Today Blackpool has become the first council in England to provide free breakfasts for all its primary school children, whilst in London, 50 schools will be involved in a scheme in which free breakfasts are granted to pupils.
In October, Left Foot Forward looked at the evidence of how an increasing number of children are going to school hungry. A survey of teachers showed that more and more schools are using food banks as a means of keeping their breakfast clubs open. Furthermore, only just over a half of schools in the UK have a breakfast club whilst one in ten have had to fall back on food recycling charities.
Shockingly, a third of teachers said that they brought food into schools to feed the pupils who did not have breakfast.
The news in Blackpool and London has been praised by teachers. One head teacher in Blackpool, Neil Hopkins, saw all of his 500 pupils seize the chance of having a free breakfast. He said:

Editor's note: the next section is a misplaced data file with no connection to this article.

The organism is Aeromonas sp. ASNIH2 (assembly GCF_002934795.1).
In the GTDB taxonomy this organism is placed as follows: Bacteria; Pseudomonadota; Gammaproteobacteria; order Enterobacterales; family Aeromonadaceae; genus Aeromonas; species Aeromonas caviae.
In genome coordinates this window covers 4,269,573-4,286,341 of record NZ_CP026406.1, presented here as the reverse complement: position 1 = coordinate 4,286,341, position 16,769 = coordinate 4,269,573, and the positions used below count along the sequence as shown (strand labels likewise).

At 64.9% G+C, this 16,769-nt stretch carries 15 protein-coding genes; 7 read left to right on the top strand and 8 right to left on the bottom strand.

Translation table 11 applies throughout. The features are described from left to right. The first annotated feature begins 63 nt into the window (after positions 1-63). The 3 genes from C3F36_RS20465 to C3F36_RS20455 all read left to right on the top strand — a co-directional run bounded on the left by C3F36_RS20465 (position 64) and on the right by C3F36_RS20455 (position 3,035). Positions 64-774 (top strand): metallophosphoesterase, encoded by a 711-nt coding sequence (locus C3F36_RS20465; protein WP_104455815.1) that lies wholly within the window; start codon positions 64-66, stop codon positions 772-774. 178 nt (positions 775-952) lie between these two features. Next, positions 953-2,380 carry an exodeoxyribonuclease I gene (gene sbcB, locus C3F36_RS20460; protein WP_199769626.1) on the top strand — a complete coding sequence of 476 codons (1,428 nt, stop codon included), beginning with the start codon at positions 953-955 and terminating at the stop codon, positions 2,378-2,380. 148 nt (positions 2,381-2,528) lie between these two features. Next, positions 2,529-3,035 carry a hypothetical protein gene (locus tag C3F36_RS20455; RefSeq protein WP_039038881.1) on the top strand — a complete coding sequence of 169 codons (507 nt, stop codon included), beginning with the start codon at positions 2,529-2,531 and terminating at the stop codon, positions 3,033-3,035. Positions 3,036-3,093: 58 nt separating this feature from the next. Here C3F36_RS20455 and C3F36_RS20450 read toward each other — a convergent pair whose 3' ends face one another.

“I think it may have been the novelty of the scheme today but we expect large numbers to come in the future.
“We’re in an area of social deprivation and we have been providing things like bits of toast before – but we expect this will have a very beneficial effect on their learning to avoid them going hungry.
“It will also improve things like punctuality and communication skills as pupils come in at 8.40am for the breakfast and chat to each other before class.”
However, many peoples are still going hungry in the morning. In June, senior GP’s and nurses argued that the government should provide free breakfasts to those on free school meals. Dr Clare Gerada, chair of the Royal College of GPs said:
“It is sad to hear of so many children being hungry and that lack of family resources appears to be a major contributor to this. As a GP I see poverty presenting in my consulting room on a daily basis and it is important that all governments address child poverty as a matter of urgency.
“Providing free school breakfast to those eligible for free school meals would be a start. Though clearly it would not address the underlying issue of poverty, [it] would at least mean that children from poor families would not jeopardise their chances of learning.”
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